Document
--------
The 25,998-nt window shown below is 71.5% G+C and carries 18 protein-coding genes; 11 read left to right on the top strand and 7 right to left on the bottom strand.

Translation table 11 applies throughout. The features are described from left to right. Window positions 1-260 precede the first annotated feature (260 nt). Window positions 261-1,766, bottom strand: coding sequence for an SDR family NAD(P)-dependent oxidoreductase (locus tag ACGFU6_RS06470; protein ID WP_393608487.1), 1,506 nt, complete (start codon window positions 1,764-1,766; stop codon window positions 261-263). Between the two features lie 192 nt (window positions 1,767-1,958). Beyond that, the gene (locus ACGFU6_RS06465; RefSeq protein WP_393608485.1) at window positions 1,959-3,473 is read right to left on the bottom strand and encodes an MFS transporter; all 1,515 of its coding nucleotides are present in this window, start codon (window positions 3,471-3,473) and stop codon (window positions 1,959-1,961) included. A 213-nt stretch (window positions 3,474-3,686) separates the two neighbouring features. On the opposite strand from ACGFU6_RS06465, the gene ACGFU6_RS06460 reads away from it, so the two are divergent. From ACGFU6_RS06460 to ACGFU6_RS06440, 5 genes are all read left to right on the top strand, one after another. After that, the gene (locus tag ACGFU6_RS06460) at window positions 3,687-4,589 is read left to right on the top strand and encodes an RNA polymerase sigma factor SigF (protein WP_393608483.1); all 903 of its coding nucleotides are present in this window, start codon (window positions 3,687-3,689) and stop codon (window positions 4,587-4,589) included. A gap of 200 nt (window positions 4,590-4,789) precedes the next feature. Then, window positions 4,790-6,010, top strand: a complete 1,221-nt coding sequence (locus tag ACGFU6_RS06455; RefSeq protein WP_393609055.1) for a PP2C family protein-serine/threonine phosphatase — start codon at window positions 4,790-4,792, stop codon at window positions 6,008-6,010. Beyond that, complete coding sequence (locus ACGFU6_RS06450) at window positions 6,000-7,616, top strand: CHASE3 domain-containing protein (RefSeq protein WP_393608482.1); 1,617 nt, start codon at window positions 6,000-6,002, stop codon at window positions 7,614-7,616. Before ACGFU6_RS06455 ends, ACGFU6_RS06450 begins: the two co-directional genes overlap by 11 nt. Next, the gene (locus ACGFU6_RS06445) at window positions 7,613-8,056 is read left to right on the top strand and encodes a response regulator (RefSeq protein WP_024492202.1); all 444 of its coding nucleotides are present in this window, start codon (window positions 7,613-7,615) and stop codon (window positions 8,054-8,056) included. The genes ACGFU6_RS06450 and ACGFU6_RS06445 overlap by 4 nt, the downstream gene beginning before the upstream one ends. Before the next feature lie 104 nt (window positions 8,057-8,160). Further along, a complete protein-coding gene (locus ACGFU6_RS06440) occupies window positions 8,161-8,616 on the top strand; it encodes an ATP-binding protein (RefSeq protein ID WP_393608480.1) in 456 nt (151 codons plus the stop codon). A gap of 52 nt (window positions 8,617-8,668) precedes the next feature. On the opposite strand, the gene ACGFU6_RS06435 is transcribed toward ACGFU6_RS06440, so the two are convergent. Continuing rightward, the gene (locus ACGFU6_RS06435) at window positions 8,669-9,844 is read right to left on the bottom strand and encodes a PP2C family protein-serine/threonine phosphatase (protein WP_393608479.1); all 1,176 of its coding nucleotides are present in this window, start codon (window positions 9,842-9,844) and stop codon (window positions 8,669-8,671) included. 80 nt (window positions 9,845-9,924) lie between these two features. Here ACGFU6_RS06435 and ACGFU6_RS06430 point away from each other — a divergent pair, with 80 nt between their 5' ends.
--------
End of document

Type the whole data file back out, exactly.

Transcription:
The 25,998-nt window shown below is 71.5% G+C and carries 18 protein-coding genes; 11 read left to right on the top strand and 7 right to left on the bottom strand.

Translation table 11 applies throughout. The features are described from left to right. Window positions 1-260 precede the first annotated feature (260 nt). Window positions 261-1,766, bottom strand: coding sequence for an SDR family NAD(P)-dependent oxidoreductase (locus tag ACGFU6_RS06470; protein ID WP_393608487.1), 1,506 nt, complete (start codon window positions 1,764-1,766; stop codon window positions 261-263). Between the two features lie 192 nt (window positions 1,767-1,958). Beyond that, the gene (locus ACGFU6_RS06465; RefSeq protein WP_393608485.1) at window positions 1,959-3,473 is read right to left on the bottom strand and encodes an MFS transporter; all 1,515 of its coding nucleotides are present in this window, start codon (window positions 3,471-3,473) and stop codon (window positions 1,959-1,961) included. A 213-nt stretch (window positions 3,474-3,686) separates the two neighbouring features. On the opposite strand from ACGFU6_RS06465, the gene ACGFU6_RS06460 reads away from it, so the two are divergent. From ACGFU6_RS06460 to ACGFU6_RS06440, 5 genes are all read left to right on the top strand, one after another. After that, the gene (locus tag ACGFU6_RS06460) at window positions 3,687-4,589 is read left to right on the top strand and encodes an RNA polymerase sigma factor SigF (protein WP_393608483.1); all 903 of its coding nucleotides are present in this window, start codon (window positions 3,687-3,689) and stop codon (window positions 4,587-4,589) included. A gap of 200 nt (window positions 4,590-4,789) precedes the next feature. Then, window positions 4,790-6,010, top strand: a complete 1,221-nt coding sequence (locus tag ACGFU6_RS06455; RefSeq protein WP_393609055.1) for a PP2C family protein-serine/threonine phosphatase — start codon at window positions 4,790-4,792, stop codon at window positions 6,008-6,010. Beyond that, complete coding sequence (locus ACGFU6_RS06450) at window positions 6,000-7,616, top strand: CHASE3 domain-containing protein (RefSeq protein WP_393608482.1); 1,617 nt, start codon at window positions 6,000-6,002, stop codon at window positions 7,614-7,616. Before ACGFU6_RS06455 ends, ACGFU6_RS06450 begins: the two co-directional genes overlap by 11 nt. Next, the gene (locus ACGFU6_RS06445) at window positions 7,613-8,056 is read left to right on the top strand and encodes a response regulator (RefSeq protein WP_024492202.1); all 444 of its coding nucleotides are present in this window, start codon (window positions 7,613-7,615) and stop codon (window positions 8,054-8,056) included. The genes ACGFU6_RS06450 and ACGFU6_RS06445 overlap by 4 nt, the downstream gene beginning before the upstream one ends. Before the next feature lie 104 nt (window positions 8,057-8,160). Further along, a complete protein-coding gene (locus ACGFU6_RS06440) occupies window positions 8,161-8,616 on the top strand; it encodes an ATP-binding protein (RefSeq protein ID WP_393608480.1) in 456 nt (151 codons plus the stop codon). A gap of 52 nt (window positions 8,617-8,668) precedes the next feature. On the opposite strand, the gene ACGFU6_RS06435 is transcribed toward ACGFU6_RS06440, so the two are convergent. Continuing rightward, the gene (locus ACGFU6_RS06435) at window positions 8,669-9,844 is read right to left on the bottom strand and encodes a PP2C family protein-serine/threonine phosphatase (protein WP_393608479.1); all 1,176 of its coding nucleotides are present in this window, start codon (window positions 9,842-9,844) and stop codon (window positions 8,669-8,671) included. 80 nt (window positions 9,845-9,924) lie between these two features. Here ACGFU6_RS06435 and ACGFU6_RS06430 point away from each other — a divergent pair, with 80 nt between their 5' ends.